Government officials in Washington D.C. argue over anything — even the color of the sky.

So it’s significant when they do agree.

Right now, there’s consensus on one issue: Inflation is too high.

Inflation Hurts the Average Family

To understand inflation’s impact, we can measure it against the average family.

The Consumer Price Index (CPI) increased 8.6% in May 2022 from where it was at the same time last year. The Bureau of Labor Statistics reported that average wages grew 5.2% in that same time frame.

The difference between the two values shows how far families can fall behind.

We can use a similar process to determine how much inflation is in the economy.

Inflation Within the Economy

Gross domestic product (GDP) measures economic activity. Real GDP measures economic activity without factoring in inflation.

The difference between the two shows the amount of inflation within the economy. You can see that in the chart below.

Readings above zero signal inflation, and you can see it’s almost off the chart!

Inflation Is Sky-High

By this measure, there was $1.7 trillion worth of inflation in this latest reading. Since the pandemic ended, this measure shows a cumulative quarter-over-quarter value of $2.4 trillion.

In other words, there is $2.4 trillion more than the economy can use without generating inflation.

The government contributed to this problem.

The Stimulus Contribution

Total government stimulus spending adds up to about $4.6 trillion. The Federal Reserve created another $6 trillion in money through quantitative easing (QE).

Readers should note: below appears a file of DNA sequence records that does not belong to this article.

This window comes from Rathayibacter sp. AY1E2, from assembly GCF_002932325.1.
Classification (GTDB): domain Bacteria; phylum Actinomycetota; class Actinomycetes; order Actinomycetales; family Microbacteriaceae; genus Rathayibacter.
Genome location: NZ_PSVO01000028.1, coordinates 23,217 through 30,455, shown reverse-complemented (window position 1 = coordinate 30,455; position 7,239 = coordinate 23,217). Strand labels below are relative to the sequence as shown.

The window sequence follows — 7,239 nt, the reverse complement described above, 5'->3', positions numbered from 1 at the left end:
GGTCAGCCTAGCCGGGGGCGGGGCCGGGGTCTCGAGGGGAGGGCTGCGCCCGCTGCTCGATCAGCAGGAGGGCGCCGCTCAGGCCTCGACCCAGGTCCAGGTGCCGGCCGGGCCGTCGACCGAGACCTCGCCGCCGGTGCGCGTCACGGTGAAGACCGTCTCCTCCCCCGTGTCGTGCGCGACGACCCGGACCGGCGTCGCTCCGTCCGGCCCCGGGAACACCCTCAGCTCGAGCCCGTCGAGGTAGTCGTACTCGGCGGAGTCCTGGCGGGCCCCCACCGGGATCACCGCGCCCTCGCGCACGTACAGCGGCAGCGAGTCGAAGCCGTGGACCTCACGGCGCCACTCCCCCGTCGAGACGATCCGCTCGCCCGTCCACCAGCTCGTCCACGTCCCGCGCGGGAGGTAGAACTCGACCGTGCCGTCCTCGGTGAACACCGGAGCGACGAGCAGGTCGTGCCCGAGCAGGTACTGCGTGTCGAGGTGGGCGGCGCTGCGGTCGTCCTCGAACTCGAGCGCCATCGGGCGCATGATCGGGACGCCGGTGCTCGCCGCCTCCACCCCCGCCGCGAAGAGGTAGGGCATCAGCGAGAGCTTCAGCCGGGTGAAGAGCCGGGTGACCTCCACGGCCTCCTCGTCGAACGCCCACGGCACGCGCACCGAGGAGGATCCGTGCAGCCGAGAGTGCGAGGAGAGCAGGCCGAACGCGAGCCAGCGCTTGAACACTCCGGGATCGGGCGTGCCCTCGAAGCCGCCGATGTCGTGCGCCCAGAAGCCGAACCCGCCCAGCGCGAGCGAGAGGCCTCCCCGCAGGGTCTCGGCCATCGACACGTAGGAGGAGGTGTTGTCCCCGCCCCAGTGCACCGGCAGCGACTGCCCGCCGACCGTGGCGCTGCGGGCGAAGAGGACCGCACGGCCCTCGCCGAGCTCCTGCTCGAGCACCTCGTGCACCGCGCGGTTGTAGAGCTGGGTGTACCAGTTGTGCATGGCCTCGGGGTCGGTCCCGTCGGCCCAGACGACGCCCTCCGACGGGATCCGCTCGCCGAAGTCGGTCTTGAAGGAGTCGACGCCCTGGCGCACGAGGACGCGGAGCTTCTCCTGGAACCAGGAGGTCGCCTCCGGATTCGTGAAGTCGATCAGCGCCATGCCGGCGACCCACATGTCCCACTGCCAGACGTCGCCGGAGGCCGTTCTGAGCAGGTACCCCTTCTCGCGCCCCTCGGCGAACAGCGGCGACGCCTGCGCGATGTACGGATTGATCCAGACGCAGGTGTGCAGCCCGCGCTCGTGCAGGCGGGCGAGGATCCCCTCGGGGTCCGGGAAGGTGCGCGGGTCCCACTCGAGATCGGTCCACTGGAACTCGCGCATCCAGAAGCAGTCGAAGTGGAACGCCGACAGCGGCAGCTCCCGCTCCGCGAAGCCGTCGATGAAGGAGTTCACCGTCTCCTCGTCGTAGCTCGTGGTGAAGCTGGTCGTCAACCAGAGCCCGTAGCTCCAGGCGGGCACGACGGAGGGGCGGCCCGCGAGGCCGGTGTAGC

We needed trillions of dollars, but we didn’t spend all of that $10 trillion in new money on the right things. Much of it contributed to inflation.

That is good news. As stimulus spending winds down, the Fed ends its easing programs. For example, higher interest rates force businesses and consumers to spend less.

Less money and less demand should lower inflation.

Bottom line: In the past, inflation appeared suddenly, as it has this time. It also fell just as suddenly.

With the government and the Fed out of the way, it’s possible the private sector can spend those trillions of extra dollars on productive projects.

P.S. Inflation and recession dominate headlines right now.

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Michael Carr is the editor of True Options Masters, One Trade, Peak Velocity Trader and Precision Profits. He teaches technical analysis and quantitative technical analysis at the New York Institute of Finance. Follow him on Twitter @MichaelCarrGuru.

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